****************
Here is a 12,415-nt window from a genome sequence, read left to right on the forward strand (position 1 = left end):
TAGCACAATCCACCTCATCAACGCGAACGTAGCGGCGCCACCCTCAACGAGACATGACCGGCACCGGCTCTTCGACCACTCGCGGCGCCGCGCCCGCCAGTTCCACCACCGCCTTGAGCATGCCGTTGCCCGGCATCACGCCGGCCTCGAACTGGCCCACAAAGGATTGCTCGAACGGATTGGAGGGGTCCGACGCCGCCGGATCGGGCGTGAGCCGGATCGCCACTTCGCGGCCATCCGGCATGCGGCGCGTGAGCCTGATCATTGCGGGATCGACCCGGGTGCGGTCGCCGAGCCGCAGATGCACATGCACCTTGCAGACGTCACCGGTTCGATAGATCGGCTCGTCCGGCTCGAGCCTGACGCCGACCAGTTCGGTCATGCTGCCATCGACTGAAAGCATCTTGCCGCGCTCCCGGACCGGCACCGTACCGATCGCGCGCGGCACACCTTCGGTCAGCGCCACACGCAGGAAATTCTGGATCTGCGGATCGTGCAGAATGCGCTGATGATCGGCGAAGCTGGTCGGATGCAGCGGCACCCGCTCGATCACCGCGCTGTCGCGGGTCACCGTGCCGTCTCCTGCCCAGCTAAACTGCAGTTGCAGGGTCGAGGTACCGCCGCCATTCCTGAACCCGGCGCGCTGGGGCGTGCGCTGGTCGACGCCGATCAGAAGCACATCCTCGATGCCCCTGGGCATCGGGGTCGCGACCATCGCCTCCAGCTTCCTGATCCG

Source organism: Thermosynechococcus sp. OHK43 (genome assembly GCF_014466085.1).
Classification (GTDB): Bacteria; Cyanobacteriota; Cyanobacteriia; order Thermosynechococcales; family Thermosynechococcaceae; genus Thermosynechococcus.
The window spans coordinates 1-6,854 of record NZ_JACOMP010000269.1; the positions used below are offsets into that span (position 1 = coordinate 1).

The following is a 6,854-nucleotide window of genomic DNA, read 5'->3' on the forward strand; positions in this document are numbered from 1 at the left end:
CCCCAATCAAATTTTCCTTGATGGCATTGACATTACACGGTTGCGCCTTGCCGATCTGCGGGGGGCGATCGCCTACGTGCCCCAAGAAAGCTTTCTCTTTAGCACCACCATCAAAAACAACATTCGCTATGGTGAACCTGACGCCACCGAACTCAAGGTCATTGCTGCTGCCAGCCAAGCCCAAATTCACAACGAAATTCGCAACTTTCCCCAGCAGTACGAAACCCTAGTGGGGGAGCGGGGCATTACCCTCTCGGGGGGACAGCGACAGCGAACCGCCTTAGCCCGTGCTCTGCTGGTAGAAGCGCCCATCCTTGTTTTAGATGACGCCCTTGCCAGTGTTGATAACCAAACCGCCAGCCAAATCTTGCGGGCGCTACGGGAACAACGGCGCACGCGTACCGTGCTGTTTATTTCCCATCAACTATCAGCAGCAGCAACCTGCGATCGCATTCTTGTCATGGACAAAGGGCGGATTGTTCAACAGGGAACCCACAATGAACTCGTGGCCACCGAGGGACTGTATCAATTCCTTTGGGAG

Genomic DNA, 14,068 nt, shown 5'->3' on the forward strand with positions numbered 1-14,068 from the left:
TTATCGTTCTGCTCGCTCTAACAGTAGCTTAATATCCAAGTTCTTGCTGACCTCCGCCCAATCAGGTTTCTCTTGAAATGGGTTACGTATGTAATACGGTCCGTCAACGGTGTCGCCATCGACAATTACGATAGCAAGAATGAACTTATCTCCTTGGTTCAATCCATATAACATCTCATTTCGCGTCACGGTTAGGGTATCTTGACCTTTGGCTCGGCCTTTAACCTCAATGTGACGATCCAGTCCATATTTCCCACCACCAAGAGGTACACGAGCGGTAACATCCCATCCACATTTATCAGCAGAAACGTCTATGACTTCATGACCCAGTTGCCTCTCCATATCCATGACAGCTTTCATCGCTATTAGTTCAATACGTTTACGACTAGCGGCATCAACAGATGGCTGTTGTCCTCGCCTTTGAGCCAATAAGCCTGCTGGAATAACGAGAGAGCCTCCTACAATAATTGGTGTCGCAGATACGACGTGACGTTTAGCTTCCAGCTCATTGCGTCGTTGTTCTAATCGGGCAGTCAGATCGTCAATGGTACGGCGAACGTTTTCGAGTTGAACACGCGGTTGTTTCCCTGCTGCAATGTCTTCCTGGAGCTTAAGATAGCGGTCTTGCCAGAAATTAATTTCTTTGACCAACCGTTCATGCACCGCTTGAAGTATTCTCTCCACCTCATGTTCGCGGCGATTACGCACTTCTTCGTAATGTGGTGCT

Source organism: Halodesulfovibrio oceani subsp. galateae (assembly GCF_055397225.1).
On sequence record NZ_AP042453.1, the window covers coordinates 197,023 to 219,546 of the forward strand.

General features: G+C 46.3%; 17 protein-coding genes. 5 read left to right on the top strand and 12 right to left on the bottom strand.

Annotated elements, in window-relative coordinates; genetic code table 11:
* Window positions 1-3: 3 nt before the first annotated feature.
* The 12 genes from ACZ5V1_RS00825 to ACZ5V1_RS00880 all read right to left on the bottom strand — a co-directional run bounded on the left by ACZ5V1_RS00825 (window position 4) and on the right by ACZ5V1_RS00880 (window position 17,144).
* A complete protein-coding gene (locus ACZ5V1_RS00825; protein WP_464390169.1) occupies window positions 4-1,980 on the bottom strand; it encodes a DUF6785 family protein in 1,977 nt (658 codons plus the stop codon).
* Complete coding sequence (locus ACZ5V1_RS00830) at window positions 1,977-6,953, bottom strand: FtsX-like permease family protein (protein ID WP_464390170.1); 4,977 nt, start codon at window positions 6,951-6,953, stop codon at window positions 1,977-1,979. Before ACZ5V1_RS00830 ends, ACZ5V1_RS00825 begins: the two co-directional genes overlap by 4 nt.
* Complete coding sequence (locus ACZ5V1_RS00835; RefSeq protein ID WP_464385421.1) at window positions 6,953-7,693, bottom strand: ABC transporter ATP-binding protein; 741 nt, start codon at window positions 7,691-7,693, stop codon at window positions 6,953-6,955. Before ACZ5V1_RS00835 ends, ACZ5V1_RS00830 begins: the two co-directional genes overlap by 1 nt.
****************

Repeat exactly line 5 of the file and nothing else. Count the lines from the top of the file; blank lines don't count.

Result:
The window spans coordinates 1-6,854 of record NZ_JACOMP010000269.1; the positions used below are offsets into that span (position 1 = coordinate 1).